Terrence Malick (born November 30, 1943 in Waco, Texas) is an enigmatic Assyrian-American film director, screenwriter, and producer. He has also studied and taught philosophy, and has produced several writings in the field. Although notoriously withdrawn from public life, friends such as Martin Sheen have always remarked that he is a very warm and humble man who prefers to work without media intrusion.
Malick has directed five films; of these, only four are feature-length:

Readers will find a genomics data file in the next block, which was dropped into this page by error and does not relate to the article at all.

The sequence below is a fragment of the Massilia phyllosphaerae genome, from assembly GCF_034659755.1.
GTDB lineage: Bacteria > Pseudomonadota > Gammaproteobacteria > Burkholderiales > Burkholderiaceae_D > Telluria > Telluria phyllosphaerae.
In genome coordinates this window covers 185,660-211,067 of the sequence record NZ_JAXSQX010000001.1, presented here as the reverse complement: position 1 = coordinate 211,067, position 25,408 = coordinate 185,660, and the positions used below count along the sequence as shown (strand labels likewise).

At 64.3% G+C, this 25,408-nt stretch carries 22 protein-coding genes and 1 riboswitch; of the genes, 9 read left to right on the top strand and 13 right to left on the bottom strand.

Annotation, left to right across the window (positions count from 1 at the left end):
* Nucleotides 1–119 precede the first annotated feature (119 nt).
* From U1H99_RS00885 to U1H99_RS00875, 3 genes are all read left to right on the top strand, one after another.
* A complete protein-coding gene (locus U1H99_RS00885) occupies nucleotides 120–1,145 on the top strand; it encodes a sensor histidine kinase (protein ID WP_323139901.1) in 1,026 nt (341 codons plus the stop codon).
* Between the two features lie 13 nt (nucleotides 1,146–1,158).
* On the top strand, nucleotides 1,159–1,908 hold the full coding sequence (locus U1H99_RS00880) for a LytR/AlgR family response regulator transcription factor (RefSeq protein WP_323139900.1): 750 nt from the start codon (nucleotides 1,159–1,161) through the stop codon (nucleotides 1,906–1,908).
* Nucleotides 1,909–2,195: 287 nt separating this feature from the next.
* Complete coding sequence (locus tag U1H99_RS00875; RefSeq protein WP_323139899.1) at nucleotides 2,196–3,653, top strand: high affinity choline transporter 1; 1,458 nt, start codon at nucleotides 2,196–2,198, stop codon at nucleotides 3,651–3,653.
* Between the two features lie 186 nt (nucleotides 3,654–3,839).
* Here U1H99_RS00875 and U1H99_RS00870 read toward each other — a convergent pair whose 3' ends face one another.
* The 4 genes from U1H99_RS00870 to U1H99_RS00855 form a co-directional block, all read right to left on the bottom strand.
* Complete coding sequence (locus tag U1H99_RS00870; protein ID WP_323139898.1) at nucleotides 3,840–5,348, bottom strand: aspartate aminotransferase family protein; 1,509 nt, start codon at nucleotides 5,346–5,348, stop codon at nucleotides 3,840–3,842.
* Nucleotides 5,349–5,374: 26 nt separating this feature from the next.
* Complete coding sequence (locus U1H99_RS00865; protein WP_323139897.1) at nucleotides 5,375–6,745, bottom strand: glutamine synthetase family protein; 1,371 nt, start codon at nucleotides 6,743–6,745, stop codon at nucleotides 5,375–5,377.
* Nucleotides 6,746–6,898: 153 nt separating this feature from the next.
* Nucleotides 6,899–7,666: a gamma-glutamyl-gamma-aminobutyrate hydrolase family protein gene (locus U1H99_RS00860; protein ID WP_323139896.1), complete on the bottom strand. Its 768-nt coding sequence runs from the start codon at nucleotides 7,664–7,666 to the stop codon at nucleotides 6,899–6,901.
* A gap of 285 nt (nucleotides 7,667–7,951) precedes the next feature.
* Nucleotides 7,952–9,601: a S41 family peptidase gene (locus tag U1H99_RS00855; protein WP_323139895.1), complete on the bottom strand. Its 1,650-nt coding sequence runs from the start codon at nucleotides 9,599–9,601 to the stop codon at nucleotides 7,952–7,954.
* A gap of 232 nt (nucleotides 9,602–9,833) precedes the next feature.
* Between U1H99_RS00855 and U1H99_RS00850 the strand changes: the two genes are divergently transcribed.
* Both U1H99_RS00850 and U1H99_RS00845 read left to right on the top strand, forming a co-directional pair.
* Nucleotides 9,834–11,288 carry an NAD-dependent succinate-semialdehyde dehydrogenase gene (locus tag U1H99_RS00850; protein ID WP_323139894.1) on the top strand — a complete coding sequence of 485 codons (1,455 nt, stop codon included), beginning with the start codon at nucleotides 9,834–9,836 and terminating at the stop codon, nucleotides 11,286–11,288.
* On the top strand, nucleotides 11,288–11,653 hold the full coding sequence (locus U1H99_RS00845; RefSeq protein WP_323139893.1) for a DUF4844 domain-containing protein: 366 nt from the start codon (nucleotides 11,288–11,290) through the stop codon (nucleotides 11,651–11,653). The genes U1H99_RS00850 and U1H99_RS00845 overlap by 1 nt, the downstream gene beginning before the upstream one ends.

Lanton Mills (a short film, 1969); Badlands (1973); Days of Heaven (1978); The Thin Red Line (1998); The New World (2005); Badlands and Days of Heaven are considered masterpieces of the Hollywood Renaissance, and Malick was nominated for an Academy Award for both Best Adapted Screenplay and Best Director for The Thin Red Line. His work is often characterized by naturalist cinematography and a meditative directorial and editing style, but his love of lingering, repetitive nature shots has led to complaints that his films, although beautiful, are often overlong and ponderous; this is especially true of The Thin Red Line and The New World. He makes extensive use of off-screen narration by his characters to illuminate and counterpoint the action on screen. His contracts stipulate that no current photographs of him are to be published and that he is not obligated to do any personal promotion for his films.